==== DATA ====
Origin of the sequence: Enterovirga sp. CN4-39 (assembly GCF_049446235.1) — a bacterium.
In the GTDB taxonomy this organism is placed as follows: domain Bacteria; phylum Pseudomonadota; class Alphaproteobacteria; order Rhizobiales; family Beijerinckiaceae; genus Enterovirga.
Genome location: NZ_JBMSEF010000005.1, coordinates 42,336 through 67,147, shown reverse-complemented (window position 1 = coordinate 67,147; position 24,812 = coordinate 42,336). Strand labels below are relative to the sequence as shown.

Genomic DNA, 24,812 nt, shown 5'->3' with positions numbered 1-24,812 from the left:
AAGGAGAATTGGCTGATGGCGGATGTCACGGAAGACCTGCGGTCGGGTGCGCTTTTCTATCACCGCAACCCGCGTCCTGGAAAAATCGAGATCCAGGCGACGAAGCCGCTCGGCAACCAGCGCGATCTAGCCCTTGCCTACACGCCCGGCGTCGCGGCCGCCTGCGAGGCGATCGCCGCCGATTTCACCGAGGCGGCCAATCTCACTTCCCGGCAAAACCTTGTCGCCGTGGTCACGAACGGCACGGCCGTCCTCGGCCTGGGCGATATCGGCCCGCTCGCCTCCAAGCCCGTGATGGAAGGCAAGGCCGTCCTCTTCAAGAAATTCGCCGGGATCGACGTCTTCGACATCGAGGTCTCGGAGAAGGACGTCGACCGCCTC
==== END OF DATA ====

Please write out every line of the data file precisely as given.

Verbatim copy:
Origin of the sequence: Enterovirga sp. CN4-39 (assembly GCF_049446235.1) — a bacterium.
In the GTDB taxonomy this organism is placed as follows: domain Bacteria; phylum Pseudomonadota; class Alphaproteobacteria; order Rhizobiales; family Beijerinckiaceae; genus Enterovirga.
Genome location: NZ_JBMSEF010000005.1, coordinates 42,336 through 67,147, shown reverse-complemented (window position 1 = coordinate 67,147; position 24,812 = coordinate 42,336). Strand labels below are relative to the sequence as shown.

Genomic DNA, 24,812 nt, shown 5'->3' with positions numbered 1-24,812 from the left:
AAGGAGAATTGGCTGATGGCGGATGTCACGGAAGACCTGCGGTCGGGTGCGCTTTTCTATCACCGCAACCCGCGTCCTGGAAAAATCGAGATCCAGGCGACGAAGCCGCTCGGCAACCAGCGCGATCTAGCCCTTGCCTACACGCCCGGCGTCGCGGCCGCCTGCGAGGCGATCGCCGCCGATTTCACCGAGGCGGCCAATCTCACTTCCCGGCAAAACCTTGTCGCCGTGGTCACGAACGGCACGGCCGTCCTCGGCCTGGGCGATATCGGCCCGCTCGCCTCCAAGCCCGTGATGGAAGGCAAGGCCGTCCTCTTCAAGAAATTCGCCGGGATCGACGTCTTCGACATCGAGGTCTCGGAGAAGGACGTCGACCGCCTC